A business knows that it's growing when it's handling so much data that it struggles to find space for the necessary hardware and needs an in-house IT team to keep everything running. It will also be thinking seriously about data backup and recovery, and whether it's reached the point when it should be using an external data centre.
The experience is not always a happy one, according to Steve Hone, Operations Director for the Data Centre Alliance.
"There is a history of failed marriages in data centres, mainly due to lack of planning, or over-promising and under-delivery of a service, or maybe because a client pushed too hard on price and squeezed the service to fit the budget," he says.
"You've got to choose someone you want to work with through thick and thin. You're not outsourcing the problem, you're outsourcing the application, and you will face issues you need to resolve by working in partnership."
When looking for that partner, there are a number of questions to ask before making the decision. Victor Smith, Acting Chair of the Data Centre Specialist Group at the Chartered Institute for IT (BCS), says the first is to ask if you need a data centre or a more simple cloud service.
He says: "If you're starting from scratch now you have to ask if you need your own data centre at all when you can buy cloud services from Google or Amazon, which have got a lot of what you need such as email and scheduling, without having to run the data centre itself."
Smith says that cloud solutions make a lot of sense for many small companies, but there will come a point when going to a data centre becomes more cost-effective. This could work for hosting, in which the customer shares a server or rack with others, or co-location, in which it has its own rack and sends its own people to look after the equipment.
So what are the questions to ask when looking for the right data centre? Smith says there are some basics to consider, but the relative importance will vary between customers.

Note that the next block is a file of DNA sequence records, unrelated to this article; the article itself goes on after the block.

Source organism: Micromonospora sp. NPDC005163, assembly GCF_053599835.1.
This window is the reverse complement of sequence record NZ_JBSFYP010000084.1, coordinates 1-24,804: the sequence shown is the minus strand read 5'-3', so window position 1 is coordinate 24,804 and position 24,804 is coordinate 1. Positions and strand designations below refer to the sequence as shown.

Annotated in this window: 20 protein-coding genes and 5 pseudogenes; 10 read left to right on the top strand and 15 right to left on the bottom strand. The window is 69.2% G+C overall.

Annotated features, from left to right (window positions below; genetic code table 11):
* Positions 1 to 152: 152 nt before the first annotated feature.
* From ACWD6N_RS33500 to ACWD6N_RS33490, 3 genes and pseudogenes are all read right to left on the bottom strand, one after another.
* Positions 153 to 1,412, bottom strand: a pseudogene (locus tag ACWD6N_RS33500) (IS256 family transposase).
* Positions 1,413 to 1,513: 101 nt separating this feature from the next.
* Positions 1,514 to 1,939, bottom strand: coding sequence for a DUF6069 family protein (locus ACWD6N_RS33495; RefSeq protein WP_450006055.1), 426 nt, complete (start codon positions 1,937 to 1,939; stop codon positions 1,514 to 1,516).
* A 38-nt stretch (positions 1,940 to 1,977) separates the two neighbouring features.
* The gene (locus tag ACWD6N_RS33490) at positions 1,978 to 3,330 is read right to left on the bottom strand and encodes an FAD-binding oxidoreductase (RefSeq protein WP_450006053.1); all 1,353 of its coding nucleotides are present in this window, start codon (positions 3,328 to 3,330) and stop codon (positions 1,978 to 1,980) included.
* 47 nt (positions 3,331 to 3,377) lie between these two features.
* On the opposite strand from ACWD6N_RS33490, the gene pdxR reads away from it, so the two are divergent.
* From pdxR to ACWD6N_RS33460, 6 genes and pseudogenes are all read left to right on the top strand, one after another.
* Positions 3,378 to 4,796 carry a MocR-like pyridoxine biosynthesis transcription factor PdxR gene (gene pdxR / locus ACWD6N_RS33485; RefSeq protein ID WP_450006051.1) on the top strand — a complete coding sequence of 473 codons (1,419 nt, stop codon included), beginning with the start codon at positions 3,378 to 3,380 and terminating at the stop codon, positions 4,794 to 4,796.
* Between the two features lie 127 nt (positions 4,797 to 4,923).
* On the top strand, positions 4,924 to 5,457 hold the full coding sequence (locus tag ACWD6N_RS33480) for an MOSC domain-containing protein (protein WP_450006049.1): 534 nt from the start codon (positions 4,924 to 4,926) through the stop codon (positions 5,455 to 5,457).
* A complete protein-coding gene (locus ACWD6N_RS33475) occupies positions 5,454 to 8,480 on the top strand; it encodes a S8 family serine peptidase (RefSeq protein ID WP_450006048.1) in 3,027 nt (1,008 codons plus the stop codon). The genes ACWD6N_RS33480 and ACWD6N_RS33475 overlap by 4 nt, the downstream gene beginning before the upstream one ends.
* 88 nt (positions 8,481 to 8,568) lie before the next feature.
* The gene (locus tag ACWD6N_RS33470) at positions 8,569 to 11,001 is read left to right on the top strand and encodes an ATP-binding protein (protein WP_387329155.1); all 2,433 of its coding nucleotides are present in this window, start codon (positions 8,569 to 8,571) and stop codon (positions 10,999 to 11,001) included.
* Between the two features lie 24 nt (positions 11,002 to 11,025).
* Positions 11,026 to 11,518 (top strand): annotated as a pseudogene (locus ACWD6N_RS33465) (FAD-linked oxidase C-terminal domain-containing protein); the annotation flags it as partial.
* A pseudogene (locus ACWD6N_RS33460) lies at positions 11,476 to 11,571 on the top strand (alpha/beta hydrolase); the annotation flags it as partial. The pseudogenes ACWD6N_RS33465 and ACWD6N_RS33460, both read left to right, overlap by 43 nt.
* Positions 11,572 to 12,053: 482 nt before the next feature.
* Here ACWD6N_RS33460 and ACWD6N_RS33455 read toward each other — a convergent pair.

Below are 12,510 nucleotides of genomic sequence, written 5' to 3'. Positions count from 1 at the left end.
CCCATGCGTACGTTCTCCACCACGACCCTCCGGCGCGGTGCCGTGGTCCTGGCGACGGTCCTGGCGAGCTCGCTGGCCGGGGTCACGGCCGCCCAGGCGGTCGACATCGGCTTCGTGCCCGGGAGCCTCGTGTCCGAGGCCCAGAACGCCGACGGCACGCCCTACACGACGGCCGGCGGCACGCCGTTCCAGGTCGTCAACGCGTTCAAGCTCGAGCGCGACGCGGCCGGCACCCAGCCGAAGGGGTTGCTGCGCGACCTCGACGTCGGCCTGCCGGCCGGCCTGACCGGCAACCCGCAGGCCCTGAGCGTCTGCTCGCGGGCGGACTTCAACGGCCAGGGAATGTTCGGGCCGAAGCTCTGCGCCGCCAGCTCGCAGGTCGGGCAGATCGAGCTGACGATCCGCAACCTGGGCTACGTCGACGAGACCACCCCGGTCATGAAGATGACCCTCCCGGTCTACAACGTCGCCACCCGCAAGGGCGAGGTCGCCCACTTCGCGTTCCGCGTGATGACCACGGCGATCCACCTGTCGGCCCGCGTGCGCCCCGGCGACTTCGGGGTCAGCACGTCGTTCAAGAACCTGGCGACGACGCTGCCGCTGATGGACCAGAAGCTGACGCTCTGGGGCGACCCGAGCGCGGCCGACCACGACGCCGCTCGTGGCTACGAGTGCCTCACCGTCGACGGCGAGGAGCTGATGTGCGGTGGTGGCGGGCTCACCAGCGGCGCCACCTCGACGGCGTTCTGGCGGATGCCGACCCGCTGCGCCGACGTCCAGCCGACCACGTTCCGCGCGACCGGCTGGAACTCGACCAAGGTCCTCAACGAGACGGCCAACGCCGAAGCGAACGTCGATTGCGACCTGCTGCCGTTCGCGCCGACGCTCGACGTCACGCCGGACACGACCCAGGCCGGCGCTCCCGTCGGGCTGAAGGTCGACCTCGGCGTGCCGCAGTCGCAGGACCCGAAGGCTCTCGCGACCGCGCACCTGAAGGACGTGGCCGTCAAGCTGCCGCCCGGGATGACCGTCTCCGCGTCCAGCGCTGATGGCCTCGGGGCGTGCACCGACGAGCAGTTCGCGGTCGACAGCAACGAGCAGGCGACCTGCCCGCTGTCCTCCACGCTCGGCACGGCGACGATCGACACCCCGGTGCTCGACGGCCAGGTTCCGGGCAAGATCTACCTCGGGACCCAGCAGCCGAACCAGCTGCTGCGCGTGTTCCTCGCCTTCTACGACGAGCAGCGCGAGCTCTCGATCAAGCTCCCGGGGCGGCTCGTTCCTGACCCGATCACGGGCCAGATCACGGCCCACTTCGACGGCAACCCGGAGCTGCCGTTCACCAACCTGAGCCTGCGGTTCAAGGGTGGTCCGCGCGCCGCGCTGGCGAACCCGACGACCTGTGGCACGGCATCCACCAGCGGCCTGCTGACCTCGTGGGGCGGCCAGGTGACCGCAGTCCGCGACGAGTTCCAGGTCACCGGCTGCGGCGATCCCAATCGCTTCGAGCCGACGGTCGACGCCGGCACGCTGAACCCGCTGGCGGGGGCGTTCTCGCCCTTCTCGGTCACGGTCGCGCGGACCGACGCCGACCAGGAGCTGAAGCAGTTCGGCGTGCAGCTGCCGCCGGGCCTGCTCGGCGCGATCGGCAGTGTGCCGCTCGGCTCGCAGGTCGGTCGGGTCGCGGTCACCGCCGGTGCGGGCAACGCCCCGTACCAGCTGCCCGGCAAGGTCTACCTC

"How long has that provider been providing services? Do you need to have access to your equipment, to be close to the centre geographically? What are the terms and conditions? Do you have to sign up for three years or can it be for just six months?
"What sort of service level agreements are you going to get? What guarantees are they going to give on the power delivered and the availability of the systems?"
The absolute minimum on availability should be 99.9% of the time, but many firms should be looking for 99.99%. Power supplies are an important element of this, and while most centres will have back-up generators it should be asked how often they are tested.
Temperatures should usually be between 16-24C and the humidity range 40-55%, and with cooling accounting for about half the cost of running a centre, it's worth asking how the cooling system works.
Customers should ask about energy efficiency, especially for a co-location where they will pay their own power bills. It's worth establishing what the centre does to reduce the costs, and whether it is always looking for ways to make further savings.
Networks are also important; a smaller data centre may have connections to just one or two network providers, while a large co-location provider could deal with several, which makes it more likely that a customer will find the one they prefer to use.
Hone, who is also founder of search and solution consultancy Colofinder, throws the emphasis onto operational best practice.
"There are about 50 things you should consider," he says. "A data centre is a very complex beast, so for best practice you've got to look at things like security, and it can get very detailed.
"There's who they let through the door, what process they go through to allow them access, whether visitors are escorted, do they have a logs on who comes in and goes out, and do they have a written process in place."
It's also worth asking if the centre is cleaned according to best practice, an issue that the DCA has highlighted in recent months. Any centre that leaves the job to a regular office cleaner is likely to be stoking up problems through contamination and the creation of zinc whispers that can damage machinery, there should be assurances that it is being done by specialists who know how to protect the data centre environment.
On top of all this, the big question to ask is what disaster recovery plan the centre has in place. If there's a major power breakdown, or flooding, or a fire on the premises, what plans are in place to ensure that it maintains its promised availability levels?
In the long term any customer has to be ready to ask these questions again, but they do so and receive the right answers it can provide the beginnings of a happy marriage with its data centre.